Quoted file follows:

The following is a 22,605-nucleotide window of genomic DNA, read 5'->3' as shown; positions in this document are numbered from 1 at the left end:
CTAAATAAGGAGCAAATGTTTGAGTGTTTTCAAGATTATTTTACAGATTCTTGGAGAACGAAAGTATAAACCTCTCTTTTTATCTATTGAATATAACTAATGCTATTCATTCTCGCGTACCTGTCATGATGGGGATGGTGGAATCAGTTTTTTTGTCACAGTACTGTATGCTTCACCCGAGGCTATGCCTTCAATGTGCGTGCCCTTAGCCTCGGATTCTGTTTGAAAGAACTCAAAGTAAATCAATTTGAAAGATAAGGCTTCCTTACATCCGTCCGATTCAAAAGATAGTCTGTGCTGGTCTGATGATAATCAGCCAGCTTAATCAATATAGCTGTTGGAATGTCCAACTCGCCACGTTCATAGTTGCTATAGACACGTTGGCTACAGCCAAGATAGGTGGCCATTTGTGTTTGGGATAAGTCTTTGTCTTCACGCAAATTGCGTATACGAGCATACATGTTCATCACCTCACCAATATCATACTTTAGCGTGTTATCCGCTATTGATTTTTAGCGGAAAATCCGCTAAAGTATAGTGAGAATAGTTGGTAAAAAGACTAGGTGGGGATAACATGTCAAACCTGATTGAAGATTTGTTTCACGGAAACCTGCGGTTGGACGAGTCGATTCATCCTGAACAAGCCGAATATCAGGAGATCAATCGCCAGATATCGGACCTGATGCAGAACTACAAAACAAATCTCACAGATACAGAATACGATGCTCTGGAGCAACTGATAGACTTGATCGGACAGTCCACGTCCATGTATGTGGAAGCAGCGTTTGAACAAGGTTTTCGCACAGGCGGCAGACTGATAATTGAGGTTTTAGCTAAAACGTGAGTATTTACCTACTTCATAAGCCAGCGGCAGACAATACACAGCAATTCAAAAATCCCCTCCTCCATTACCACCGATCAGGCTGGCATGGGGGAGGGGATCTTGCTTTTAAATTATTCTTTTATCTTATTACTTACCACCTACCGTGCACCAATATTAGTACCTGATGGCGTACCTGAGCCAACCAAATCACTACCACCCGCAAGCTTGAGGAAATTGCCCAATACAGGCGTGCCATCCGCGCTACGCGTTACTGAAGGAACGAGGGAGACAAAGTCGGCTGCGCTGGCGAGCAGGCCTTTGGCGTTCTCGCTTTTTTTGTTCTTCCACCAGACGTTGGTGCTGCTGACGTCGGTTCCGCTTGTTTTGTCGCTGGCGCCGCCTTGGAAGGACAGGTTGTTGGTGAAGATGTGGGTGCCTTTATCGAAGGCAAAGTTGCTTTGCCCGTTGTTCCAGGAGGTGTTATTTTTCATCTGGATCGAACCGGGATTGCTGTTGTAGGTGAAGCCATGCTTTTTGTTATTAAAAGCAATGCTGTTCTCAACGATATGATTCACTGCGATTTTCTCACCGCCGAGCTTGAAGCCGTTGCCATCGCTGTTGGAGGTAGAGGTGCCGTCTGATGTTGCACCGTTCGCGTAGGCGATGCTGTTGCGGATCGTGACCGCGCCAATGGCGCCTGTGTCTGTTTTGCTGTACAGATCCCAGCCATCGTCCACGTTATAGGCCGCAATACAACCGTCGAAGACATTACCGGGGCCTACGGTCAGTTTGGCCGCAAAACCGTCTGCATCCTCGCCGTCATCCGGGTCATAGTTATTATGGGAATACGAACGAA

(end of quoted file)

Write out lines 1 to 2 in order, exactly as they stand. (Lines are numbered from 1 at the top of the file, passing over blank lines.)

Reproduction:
The following is a 22,605-nucleotide window of genomic DNA, read 5'->3' as shown; positions in this document are numbered from 1 at the left end:
CTAAATAAGGAGCAAATGTTTGAGTGTTTTCAAGATTATTTTACAGATTCTTGGAGAACGAAAGTATAAACCTCTCTTTTTATCTATTGAATATAACTAATGCTATTCATTCTCGCGTACCTGTCATGATGGGGATGGTGGAATCAGTTTTTTTGTCACAGTACTGTATGCTTCACCCGAGGCTATGCCTTCAATGTGCGTGCCCTTAGCCTCGGATTCTGTTTGAAAGAACTCAAAGTAAATCAATTTGAAAGATAAGGCTTCCTTACATCCGTCCGATTCAAAAGATAGTCTGTGCTGGTCTGATGATAATCAGCCAGCTTAATCAATATAGCTGTTGGAATGTCCAACTCGCCACGTTCATAGTTGCTATAGACACGTTGGCTACAGCCAAGATAGGTGGCCATTTGTGTTTGGGATAAGTCTTTGTCTTCACGCAAATTGCGTATACGAGCATACATGTTCATCACCTCACCAATATCATACTTTAGCGTGTTATCCGCTATTGATTTTTAGCGGAAAATCCGCTAAAGTATAGTGAGAATAGTTGGTAAAAAGACTAGGTGGGGATAACATGTCAAACCTGATTGAAGATTTGTTTCACGGAAACCTGCGGTTGGACGAGTCGATTCATCCTGAACAAGCCGAATATCAGGAGATCAATCGCCAGATATCGGACCTGATGCAGAACTACAAAACAAATCTCACAGATACAGAATACGATGCTCTGGAGCAACTGATAGACTTGATCGGACAGTCCACGTCCATGTATGTGGAAGCAGCGTTTGAACAAGGTTTTCGCACAGGCGGCAGACTGATAATTGAGGTTTTAGCTAAAACGTGAGTATTTACCTACTTCATAAGCCAGCGGCAGACAATACACAGCAATTCAAAAATCCCCTCCTCCATTACCACCGATCAGGCTGGCATGGGGGAGGGGATCTTGCTTTTAAATTATTCTTTTATCTTATTACTTACCACCTACCGTGCACCAATATTAGTACCTGATGGCGTACCTGAGCCAACCAAATCACTACCACCCGCAAGCTTGAGGAAATTGCCCAATACAGGCGTGCCATCCGCGCTACGCGTTACTGAAGGAACGAGGGAGACAAAGTCGGCTGCGCTGGCGAGCAGGCCTTTGGCGTTCTCGCTTTTTTTGTTCTTCCACCAGACGTTGGTGCTGCTGACGTCGGTTCCGCTTGTTTTGTCGCTGGCGCCGCCTTGGAAGGACAGGTTGTTGGTGAAGATGTGGGTGCCTTTATCGAAGGCAAAGTTGCTTTGCCCGTTGTTCCAGGAGGTGTTATTTTTCATCTGGATCGAACCGGGATTGCTGTTGTAGGTGAAGCCATGCTTTTTGTTATTAAAAGCAATGCTGTTCTCAACGATATGATTCACTGCGATTTTCTCACCGCCGAGCTTGAAGCCGTTGCCATCGCTGTTGGAGGTAGAGGTGCCGTCTGATGTTGCACCGTTCGCGTAGGCGATGCTGTTGCGGATCGTGACCGCGCCAATGGCGCCTGTGTCTGTTTTGCTGTACAGATCCCAGCCATCGTCCACGTTATAGGCCGCAATACAACCGTCGAAGACATTACCGGGGCCTACGGTCAGTTTGGCCGCAAAACCGTCTGCATCCTCGCCGTCATCCGGGTCATAGTTATTATGGGAATACGAACGAA